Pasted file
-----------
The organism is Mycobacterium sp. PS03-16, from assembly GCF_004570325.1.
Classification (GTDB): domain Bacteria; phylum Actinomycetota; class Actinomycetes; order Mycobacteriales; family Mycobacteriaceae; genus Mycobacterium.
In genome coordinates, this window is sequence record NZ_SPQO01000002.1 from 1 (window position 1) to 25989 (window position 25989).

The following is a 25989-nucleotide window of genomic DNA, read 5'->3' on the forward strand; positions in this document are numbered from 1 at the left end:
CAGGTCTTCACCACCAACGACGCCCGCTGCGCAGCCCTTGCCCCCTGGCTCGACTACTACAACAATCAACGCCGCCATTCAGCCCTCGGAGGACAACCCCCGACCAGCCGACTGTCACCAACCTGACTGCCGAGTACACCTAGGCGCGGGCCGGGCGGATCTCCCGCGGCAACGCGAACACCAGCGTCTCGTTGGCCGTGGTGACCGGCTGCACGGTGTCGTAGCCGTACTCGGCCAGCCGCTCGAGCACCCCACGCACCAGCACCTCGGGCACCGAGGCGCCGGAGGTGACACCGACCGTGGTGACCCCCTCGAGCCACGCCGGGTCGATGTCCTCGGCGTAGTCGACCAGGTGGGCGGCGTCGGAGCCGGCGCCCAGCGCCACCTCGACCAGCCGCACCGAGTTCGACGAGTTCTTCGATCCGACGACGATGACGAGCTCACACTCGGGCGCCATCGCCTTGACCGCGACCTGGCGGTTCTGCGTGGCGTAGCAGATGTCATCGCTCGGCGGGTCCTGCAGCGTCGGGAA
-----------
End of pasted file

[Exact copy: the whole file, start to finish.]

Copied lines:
The organism is Mycobacterium sp. PS03-16, from assembly GCF_004570325.1.
Classification (GTDB): domain Bacteria; phylum Actinomycetota; class Actinomycetes; order Mycobacteriales; family Mycobacteriaceae; genus Mycobacterium.
In genome coordinates, this window is sequence record NZ_SPQO01000002.1 from 1 (window position 1) to 25989 (window position 25989).

The following is a 25989-nucleotide window of genomic DNA, read 5'->3' on the forward strand; positions in this document are numbered from 1 at the left end:
CAGGTCTTCACCACCAACGACGCCCGCTGCGCAGCCCTTGCCCCCTGGCTCGACTACTACAACAATCAACGCCGCCATTCAGCCCTCGGAGGACAACCCCCGACCAGCCGACTGTCACCAACCTGACTGCCGAGTACACCTAGGCGCGGGCCGGGCGGATCTCCCGCGGCAACGCGAACACCAGCGTCTCGTTGGCCGTGGTGACCGGCTGCACGGTGTCGTAGCCGTACTCGGCCAGCCGCTCGAGCACCCCACGCACCAGCACCTCGGGCACCGAGGCGCCGGAGGTGACACCGACCGTGGTGACCCCCTCGAGCCACGCCGGGTCGATGTCCTCGGCGTAGTCGACCAGGTGGGCGGCGTCGGAGCCGGCGCCCAGCGCCACCTCGACCAGCCGCACCGAGTTCGACGAGTTCTTCGATCCGACGACGATGACGAGCTCACACTCGGGCGCCATCGCCTTGACCGCGACCTGGCGGTTCTGCGTGGCGTAGCAGATGTCATCGCTCGGCGGGTCCTGCAGCGTCGGGAA